Premiums Under the Senate Bill

Though the findings of a recent Congressional Budget Office (CBO) report on projected insurance premiums under the Senate health-care “reform” legislation are mixed, it does predict some disappointing results for those purchasing insurance individually.

One important point it projects is the following:

… the average premium per person covered (including dependents) for new nongroup policies would be about 10 percent to 13 percent higher in 2016 than the average premium for nongroup coverage in that same year under current law.

The reason for this particular increase is that the insurance companies would be required under the law to cover more care in their plans. Individuals without insurance would be required to purchase a plan conforming to the minimum standards set by law or face a fine. For some, those minimum standards may be more coverage than they are voluntarily willing to pay for. That’s where the government steps in essentially forcing them to do so.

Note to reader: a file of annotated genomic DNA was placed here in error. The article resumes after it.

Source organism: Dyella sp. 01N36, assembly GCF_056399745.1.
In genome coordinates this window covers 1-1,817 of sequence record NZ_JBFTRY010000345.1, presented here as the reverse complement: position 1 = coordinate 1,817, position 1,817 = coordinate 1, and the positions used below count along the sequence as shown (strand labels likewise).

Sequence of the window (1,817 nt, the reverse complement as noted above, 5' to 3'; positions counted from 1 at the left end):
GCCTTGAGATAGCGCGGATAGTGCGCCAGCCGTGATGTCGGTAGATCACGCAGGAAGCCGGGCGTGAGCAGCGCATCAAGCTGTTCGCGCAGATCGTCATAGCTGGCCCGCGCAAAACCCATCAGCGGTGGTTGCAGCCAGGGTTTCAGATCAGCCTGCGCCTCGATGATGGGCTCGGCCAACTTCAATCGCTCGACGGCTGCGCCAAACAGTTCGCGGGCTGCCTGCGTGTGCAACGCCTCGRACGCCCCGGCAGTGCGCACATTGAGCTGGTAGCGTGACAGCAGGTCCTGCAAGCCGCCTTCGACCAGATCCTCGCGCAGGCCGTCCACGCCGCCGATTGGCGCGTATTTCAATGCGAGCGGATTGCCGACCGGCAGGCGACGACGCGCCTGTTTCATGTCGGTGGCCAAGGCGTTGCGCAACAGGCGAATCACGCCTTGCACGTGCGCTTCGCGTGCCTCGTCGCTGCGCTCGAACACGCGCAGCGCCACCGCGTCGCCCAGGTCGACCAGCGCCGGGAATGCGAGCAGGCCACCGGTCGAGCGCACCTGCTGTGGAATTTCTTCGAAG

One other interesting point from the report is that overall average premiums would go down because of individuals obtaining coverage who would have not done so without the coercion from the government. These individuals, the report argues, generally have lesser medical expenses. One important reason their medical expenses may be lower is because they tend to be younger. The younger, and generally healthier, pool of insurance-plan holders skews the average costs lower.

Really, this predicted overall reduction would just be a sly way of making it look like actual health-insurance costs have gone down. These individuals would have never purchased insurance had the government not coerced them through the so-called “individual mandate.” So, in reality, their costs for coverage have gone way up, because they are being coerced into purchasing coverage they may not really want.

Government paternalism has led to the point where politicians now think it is OK to force people into purchasing something they do not want. Forget the Constitution.

One Response to Premiums Under the Senate Bill

  1. […] The main problems seem to be the individual mandate, requiring everyone to purchase health insurance, and rules seeking to decrease the disparity between premiums for older adults and those for younger adults. I have noted problems with the individual mandate and attempts to decrease the premium disparity in previous posts. […]

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